How is your community responding to the soul searching and in-depth questions you’re asking them?
They love it so far. I think they’re really understanding how it helps the healing. People have been drawn to us, to be in our launch team. They may have associations with other churches even. But they really like the fact that we’re going so deep, it’s not a surface level thing, and that we’re creating a safe environment. We’ve had some conflict already, but I preached on conflict resolution because I wanted, from the beginning, the bar to be set, that we are still human. We are not going to agree on everything. We’re going to misunderstand each other sometimes.
The key to building this type of community is that we have to be brave enough to be honest, and really deal with conflicts as they arise instead of the traditional way of just pretending like it didn’t happen, pushing it down, and developing all of these intense feelings that come out in other ways later.
Who are the current members of The LabOratory Church, or are you not at that point yet?
We have a solid group of people, but I haven’t called them members yet, because we’re still figuring out how we want to name that and what that looks like. A lot of the people that we’re reaching, in addition to the unchurched people, are fellow ministers. We have one minister who’s very active, and she’s a chaplain, and she also serves at another church, but she comes to our church and Bible study as well. We have two elders from another church where I used to serve who are not members because they’re members of another church, but they’re still very instrumental in our programming. So, we’re still figuring out membership.
I’d say if we counted the people who were regular worshipers, we probably have a list between 15 and 20. So that’s a pretty good number for us. We’re not in it for high numbers, we’re just getting to the people that need it and want it. It’s a good mix of people too – younger, older, middle-aged, single families, gay, straight, Black, white.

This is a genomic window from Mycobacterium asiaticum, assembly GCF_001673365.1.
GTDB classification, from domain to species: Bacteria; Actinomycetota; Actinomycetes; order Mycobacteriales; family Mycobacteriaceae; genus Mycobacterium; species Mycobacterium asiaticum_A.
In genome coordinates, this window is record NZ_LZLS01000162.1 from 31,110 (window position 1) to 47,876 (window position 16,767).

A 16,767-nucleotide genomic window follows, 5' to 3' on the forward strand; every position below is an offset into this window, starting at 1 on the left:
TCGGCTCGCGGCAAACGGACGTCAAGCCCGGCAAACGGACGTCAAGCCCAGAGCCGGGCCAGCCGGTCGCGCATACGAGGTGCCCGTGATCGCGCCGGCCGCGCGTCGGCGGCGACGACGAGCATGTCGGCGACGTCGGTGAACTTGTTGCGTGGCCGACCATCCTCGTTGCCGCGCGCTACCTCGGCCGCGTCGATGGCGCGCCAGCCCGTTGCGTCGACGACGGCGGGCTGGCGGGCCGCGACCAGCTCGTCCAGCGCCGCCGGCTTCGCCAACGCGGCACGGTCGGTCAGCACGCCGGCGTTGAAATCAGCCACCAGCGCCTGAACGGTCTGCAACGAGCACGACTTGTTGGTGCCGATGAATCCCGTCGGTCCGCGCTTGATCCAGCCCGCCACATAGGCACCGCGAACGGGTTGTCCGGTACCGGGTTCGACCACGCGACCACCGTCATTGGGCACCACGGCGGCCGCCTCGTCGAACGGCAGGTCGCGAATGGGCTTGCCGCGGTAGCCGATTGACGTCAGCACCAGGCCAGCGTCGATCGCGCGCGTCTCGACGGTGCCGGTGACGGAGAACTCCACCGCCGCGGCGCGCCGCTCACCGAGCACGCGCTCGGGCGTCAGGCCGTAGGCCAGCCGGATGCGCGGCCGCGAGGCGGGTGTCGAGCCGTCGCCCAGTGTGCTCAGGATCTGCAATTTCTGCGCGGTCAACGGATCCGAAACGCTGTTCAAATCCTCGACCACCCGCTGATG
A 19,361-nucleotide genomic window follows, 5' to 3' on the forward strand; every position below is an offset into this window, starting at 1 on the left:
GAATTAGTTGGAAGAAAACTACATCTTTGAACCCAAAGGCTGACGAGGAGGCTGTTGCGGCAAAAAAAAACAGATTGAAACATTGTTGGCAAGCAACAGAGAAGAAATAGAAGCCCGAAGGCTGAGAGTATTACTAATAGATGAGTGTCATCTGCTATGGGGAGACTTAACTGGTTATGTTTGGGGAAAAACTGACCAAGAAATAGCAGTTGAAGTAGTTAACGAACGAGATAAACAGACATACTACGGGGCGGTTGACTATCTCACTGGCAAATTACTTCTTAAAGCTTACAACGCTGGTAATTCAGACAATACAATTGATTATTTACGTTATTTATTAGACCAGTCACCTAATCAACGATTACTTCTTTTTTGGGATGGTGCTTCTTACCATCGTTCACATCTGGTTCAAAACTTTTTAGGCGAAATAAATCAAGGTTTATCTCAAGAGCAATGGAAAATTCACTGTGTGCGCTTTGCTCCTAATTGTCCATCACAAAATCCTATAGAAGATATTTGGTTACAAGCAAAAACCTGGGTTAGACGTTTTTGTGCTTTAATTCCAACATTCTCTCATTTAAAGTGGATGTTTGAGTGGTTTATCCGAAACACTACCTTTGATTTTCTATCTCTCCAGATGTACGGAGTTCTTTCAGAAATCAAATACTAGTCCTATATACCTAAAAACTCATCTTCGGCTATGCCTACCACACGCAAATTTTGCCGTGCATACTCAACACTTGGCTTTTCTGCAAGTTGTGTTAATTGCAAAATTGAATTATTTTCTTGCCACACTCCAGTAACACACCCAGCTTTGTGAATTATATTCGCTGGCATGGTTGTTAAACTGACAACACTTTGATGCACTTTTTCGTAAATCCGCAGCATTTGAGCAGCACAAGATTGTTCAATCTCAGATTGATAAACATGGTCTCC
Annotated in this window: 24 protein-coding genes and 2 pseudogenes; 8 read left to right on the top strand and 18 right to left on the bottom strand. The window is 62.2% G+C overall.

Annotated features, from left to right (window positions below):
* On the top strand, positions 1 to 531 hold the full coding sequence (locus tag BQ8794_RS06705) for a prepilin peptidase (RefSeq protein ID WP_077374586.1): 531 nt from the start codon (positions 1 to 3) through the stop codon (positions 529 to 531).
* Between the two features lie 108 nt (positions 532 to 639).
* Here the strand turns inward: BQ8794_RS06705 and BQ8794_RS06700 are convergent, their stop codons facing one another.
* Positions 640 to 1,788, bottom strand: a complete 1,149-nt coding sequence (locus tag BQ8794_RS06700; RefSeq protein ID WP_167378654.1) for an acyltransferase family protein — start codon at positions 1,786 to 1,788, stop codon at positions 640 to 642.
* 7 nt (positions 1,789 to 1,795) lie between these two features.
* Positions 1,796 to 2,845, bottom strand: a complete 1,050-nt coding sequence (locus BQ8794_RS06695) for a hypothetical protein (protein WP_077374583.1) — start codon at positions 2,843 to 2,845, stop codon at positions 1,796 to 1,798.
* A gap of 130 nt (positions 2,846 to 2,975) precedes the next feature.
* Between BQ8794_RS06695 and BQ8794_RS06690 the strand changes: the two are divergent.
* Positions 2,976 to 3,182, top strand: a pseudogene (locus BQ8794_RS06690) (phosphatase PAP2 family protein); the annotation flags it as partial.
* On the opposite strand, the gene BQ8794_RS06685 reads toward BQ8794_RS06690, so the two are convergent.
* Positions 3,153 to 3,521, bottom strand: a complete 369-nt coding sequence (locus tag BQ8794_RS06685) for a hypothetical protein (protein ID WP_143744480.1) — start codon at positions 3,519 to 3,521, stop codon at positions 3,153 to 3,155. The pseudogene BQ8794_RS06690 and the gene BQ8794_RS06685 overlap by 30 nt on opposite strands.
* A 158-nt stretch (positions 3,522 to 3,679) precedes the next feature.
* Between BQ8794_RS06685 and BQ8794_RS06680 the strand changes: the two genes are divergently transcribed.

Because you’re an interracial couple, do you think that people of color consider The LabOratory Church a safe space to worship?
We did a statement of values, which I posted on our website and is in every single bulletin. I usually go over it every single service. We are very clear about everybody being welcome. We named the inclusivity across economic statuses, races, genders, sexualities. We name that we want honesty. We want you to be fully who you are, and we will accept you. In addition to us being interracial, I think, having that constantly represented, stated explicitly, helps people know where they stand.
Eight months ago, you planned to lease a storefront by January, meet on Saturday nights, and have a New Church Ministry coach. Have you met those goals?
The storefront required way too much work. So, we’re planted inside another church that hosts five congregations. I love that. That’s part of what we loved about being there. Emerson Avenue Baptist Church is right on the border of our neighborhoods. But it also meant that we could only use certain time slots. We now have worship online once a month. But we’re thinking about increasing (the frequency of worship) online to twice a month, (eventually alternating between) once a month online and once a month in person. I’ve also been meeting with a coach. It’s Steven Smith. I’ve been meeting with him for three months. He’s helping us address our bylaw and constitution questions. We’re slowly working toward our goals.
You’d been having in-person gatherings in the neighborhood coffee shop, right?
We did Bible study and my office hours at the coffee shop. The coffee shop that we used, Rabble Coffee, they have just an incredible group of people. They’re very concerned about the neighborhood, they let homeless people come in there without buying anything. They will give them food and they’ll give them clothing and they’re like a church. They’re perfect. They’re not religious, but they do the work that religious people should be doing. So, it’s a really great fit.
Both Thaddeus and you attended Leadership Academy. How did that event impact your ministry?